Venezuela faces a complex humanitarian emergency that is expanding and cascading throughout the Latin American region and around the globe. New research from ICASO and ACCSI reveal that health, economic, security and social wellbeing projections are far worse than previously estimated.
In November 2017, ICASO and ACCSI published their first report on Venezuela’s catastrophe, entitled Triple Threat: Resurging epidemics, a broken health system and global indifference to Venezuela’s crisis. The report warned that if the world continued to ignore the toxic mix of ineptitude, ignorance and indolence perpetuated by the current Venezuelan government, the resurgence of epidemics would risk failing to achieve the United Nations Sustainable Development Goals.
ICASO and ACCSI have just released a new update to the initial report, which highlights the most important milestones throughout 2018 and the beginning of 2019 with respect to HIV, malaria and tuberculosis in Venezuela. The results are sobering:
- Venezuela has some of the highest numbers of undernourished people in the region (3.7 million or 11.7% of its population).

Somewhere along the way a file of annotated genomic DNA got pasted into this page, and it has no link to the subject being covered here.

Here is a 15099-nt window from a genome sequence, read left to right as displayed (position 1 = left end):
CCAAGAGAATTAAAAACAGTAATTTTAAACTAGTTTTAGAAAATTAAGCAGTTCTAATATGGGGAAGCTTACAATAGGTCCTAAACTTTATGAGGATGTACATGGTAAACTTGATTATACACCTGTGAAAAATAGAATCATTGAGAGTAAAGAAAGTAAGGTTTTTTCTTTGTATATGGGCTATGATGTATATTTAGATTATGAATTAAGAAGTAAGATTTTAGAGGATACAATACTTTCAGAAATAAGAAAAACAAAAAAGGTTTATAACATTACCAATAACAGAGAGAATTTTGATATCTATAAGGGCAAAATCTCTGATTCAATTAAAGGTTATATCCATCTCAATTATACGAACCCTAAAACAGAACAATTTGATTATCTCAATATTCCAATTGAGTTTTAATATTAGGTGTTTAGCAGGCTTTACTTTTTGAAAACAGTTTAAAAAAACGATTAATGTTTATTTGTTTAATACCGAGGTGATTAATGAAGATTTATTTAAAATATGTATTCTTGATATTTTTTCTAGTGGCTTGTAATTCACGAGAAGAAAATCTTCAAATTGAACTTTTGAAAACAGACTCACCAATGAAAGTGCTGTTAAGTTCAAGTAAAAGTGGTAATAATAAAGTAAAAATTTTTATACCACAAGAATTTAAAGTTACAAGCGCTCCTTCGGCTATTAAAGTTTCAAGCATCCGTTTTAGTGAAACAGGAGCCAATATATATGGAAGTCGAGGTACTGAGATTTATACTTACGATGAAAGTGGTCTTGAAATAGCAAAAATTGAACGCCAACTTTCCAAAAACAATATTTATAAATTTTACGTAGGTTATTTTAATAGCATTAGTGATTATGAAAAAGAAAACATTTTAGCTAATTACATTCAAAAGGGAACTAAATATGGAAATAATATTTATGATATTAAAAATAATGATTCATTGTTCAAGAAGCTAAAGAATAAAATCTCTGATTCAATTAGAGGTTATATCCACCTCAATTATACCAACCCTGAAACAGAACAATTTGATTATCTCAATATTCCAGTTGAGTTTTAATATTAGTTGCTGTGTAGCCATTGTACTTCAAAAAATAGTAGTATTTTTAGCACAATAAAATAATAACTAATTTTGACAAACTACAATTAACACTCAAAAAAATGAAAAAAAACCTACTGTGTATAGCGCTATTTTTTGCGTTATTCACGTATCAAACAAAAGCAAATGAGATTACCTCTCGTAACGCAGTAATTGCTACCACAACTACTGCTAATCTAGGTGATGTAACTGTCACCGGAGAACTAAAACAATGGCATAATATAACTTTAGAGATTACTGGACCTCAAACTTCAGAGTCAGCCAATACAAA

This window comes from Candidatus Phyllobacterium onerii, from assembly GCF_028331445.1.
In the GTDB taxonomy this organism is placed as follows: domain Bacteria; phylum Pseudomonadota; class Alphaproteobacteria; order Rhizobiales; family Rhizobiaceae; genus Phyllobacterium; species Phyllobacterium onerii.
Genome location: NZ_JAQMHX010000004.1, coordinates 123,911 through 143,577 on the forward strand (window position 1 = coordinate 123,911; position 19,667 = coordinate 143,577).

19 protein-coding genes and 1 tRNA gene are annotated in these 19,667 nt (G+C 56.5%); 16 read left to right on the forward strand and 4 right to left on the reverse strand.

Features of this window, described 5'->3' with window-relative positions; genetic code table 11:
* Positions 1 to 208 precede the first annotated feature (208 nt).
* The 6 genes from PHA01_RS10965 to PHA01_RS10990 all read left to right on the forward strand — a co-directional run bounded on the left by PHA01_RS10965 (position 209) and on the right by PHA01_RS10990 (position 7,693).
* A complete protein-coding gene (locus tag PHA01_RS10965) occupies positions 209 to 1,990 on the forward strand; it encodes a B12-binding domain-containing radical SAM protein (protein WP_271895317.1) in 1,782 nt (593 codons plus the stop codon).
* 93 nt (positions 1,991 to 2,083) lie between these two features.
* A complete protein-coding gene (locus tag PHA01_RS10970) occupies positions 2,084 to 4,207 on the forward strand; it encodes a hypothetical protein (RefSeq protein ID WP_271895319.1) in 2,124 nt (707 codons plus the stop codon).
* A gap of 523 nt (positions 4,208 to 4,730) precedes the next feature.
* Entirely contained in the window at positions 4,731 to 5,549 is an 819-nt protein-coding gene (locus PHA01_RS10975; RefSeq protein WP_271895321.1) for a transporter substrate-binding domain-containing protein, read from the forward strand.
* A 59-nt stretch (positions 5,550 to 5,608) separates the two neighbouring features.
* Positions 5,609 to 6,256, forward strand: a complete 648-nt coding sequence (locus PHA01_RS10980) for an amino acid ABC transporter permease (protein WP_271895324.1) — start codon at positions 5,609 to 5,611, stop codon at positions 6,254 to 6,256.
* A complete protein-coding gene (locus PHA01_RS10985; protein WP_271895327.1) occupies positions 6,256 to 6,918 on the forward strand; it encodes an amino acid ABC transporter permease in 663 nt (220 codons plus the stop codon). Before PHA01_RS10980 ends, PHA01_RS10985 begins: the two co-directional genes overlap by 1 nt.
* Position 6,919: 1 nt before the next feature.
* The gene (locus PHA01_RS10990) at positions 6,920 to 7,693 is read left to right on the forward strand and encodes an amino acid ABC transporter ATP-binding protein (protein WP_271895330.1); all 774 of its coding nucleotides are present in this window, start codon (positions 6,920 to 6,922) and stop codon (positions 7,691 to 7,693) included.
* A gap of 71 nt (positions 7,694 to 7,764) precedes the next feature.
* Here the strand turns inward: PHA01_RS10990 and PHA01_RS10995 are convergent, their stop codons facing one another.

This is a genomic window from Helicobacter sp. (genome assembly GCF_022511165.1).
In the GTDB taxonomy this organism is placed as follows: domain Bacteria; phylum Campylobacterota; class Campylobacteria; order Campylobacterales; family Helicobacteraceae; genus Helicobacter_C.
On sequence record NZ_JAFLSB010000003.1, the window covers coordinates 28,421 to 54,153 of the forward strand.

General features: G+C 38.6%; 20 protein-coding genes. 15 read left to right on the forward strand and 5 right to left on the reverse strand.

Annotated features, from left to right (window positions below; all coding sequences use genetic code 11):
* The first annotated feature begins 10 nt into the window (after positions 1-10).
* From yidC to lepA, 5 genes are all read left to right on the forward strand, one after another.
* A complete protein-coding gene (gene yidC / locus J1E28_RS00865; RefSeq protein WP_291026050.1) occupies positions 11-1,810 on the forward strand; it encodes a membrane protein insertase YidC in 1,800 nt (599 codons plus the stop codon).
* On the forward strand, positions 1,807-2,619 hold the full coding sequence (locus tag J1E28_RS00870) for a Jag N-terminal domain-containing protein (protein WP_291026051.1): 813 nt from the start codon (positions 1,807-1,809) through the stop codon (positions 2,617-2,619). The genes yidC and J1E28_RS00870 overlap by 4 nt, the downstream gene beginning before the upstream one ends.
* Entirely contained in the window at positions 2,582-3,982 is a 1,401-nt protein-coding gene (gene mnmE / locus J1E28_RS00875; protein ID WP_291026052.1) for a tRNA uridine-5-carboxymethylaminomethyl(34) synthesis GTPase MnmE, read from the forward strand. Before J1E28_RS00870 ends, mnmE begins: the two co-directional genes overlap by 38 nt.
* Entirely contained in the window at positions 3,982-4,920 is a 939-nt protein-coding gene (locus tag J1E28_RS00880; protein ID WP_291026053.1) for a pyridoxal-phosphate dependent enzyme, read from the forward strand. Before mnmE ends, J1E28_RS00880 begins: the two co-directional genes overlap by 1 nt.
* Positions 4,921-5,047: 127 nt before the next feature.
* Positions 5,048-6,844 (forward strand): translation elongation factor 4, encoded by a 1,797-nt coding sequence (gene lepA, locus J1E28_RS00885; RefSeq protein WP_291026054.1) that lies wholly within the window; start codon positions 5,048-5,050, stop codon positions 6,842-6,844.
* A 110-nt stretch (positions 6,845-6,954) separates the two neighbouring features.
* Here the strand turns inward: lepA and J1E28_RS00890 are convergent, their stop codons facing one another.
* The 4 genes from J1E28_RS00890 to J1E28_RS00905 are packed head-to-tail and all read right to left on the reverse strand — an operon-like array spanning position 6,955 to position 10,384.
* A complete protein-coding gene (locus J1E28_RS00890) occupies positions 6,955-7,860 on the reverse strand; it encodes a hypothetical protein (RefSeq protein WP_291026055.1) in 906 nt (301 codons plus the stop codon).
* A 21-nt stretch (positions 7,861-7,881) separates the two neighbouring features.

- More than 3.5 million people have fled Venezuela, in search of food, health care, work and protection.
- Venezuela was responsible for 53% of all malaria cases and 80% of all malaria deaths in Latin America and the Caribbean in 2017.
- There has been a 24% increase in the number of new HIV infections between 2010 and 2016. Viral load suppression is at 7%.
- A total of 10,185 (31.8 per 100,000 population) new and relapse TB cases were recorded in 2017, up 41% from 2014.
Additionally, the rapid deterioration of the living conditions of the Venezuelan population requires realistic, concrete and immediate responses. Any delay in making and implementing decisions to address this deterioration translates into increasing rates of morbidity and mortality.
Triple Threat calls for the urgent streamlining of plans to prevent the further loss of life and human dignity among people living with HIV and affected by TB, malaria, and other health conditions. Failure to do so not only affects Venezuela; left unchecked, these resurgent epidemics threaten global health security.